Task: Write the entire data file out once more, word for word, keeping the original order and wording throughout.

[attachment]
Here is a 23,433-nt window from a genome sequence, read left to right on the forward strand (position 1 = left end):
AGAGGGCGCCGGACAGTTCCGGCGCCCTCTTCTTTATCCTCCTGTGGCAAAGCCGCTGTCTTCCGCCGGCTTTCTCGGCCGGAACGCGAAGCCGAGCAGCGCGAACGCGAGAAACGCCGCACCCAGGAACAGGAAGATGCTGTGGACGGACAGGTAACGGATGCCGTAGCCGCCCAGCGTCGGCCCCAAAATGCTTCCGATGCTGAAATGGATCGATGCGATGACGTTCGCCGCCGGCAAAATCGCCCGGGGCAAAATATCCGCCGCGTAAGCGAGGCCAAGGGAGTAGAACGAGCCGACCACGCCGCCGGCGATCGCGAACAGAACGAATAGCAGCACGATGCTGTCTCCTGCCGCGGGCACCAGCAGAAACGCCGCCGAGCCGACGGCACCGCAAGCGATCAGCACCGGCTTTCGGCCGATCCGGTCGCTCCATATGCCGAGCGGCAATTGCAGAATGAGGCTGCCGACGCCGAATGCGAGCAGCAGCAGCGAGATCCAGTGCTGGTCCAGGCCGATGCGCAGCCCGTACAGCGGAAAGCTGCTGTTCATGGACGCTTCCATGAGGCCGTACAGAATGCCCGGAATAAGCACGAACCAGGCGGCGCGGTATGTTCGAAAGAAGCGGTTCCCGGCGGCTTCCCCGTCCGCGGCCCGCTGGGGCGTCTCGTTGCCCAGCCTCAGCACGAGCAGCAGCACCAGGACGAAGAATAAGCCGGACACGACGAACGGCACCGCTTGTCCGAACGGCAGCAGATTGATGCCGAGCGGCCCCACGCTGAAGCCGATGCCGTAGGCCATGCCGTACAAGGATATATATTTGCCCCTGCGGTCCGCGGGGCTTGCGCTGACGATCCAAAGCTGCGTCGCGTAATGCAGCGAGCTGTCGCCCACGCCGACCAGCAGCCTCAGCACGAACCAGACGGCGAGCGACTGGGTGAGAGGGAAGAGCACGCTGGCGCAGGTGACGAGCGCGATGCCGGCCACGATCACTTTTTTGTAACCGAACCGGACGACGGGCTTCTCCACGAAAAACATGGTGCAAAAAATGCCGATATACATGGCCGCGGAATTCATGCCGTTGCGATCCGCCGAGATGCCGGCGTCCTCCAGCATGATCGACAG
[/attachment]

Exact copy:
Here is a 23,433-nt window from a genome sequence, read left to right on the forward strand (position 1 = left end):
AGAGGGCGCCGGACAGTTCCGGCGCCCTCTTCTTTATCCTCCTGTGGCAAAGCCGCTGTCTTCCGCCGGCTTTCTCGGCCGGAACGCGAAGCCGAGCAGCGCGAACGCGAGAAACGCCGCACCCAGGAACAGGAAGATGCTGTGGACGGACAGGTAACGGATGCCGTAGCCGCCCAGCGTCGGCCCCAAAATGCTTCCGATGCTGAAATGGATCGATGCGATGACGTTCGCCGCCGGCAAAATCGCCCGGGGCAAAATATCCGCCGCGTAAGCGAGGCCAAGGGAGTAGAACGAGCCGACCACGCCGCCGGCGATCGCGAACAGAACGAATAGCAGCACGATGCTGTCTCCTGCCGCGGGCACCAGCAGAAACGCCGCCGAGCCGACGGCACCGCAAGCGATCAGCACCGGCTTTCGGCCGATCCGGTCGCTCCATATGCCGAGCGGCAATTGCAGAATGAGGCTGCCGACGCCGAATGCGAGCAGCAGCAGCGAGATCCAGTGCTGGTCCAGGCCGATGCGCAGCCCGTACAGCGGAAAGCTGCTGTTCATGGACGCTTCCATGAGGCCGTACAGAATGCCCGGAATAAGCACGAACCAGGCGGCGCGGTATGTTCGAAAGAAGCGGTTCCCGGCGGCTTCCCCGTCCGCGGCCCGCTGGGGCGTCTCGTTGCCCAGCCTCAGCACGAGCAGCAGCACCAGGACGAAGAATAAGCCGGACACGACGAACGGCACCGCTTGTCCGAACGGCAGCAGATTGATGCCGAGCGGCCCCACGCTGAAGCCGATGCCGTAGGCCATGCCGTACAAGGATATATATTTGCCCCTGCGGTCCGCGGGGCTTGCGCTGACGATCCAAAGCTGCGTCGCGTAATGCAGCGAGCTGTCGCCCACGCCGACCAGCAGCCTCAGCACGAACCAGACGGCGAGCGACTGGGTGAGAGGGAAGAGCACGCTGGCGCAGGTGACGAGCGCGATGCCGGCCACGATCACTTTTTTGTAACCGAACCGGACGACGGGCTTCTCCACGAAAAACATGGTGCAAAAAATGCCGATATACATGGCCGCGGAATTCATGCCGTTGCGATCCGCCGAGATGCCGGCGTCCTCCAGCATGATCGACAG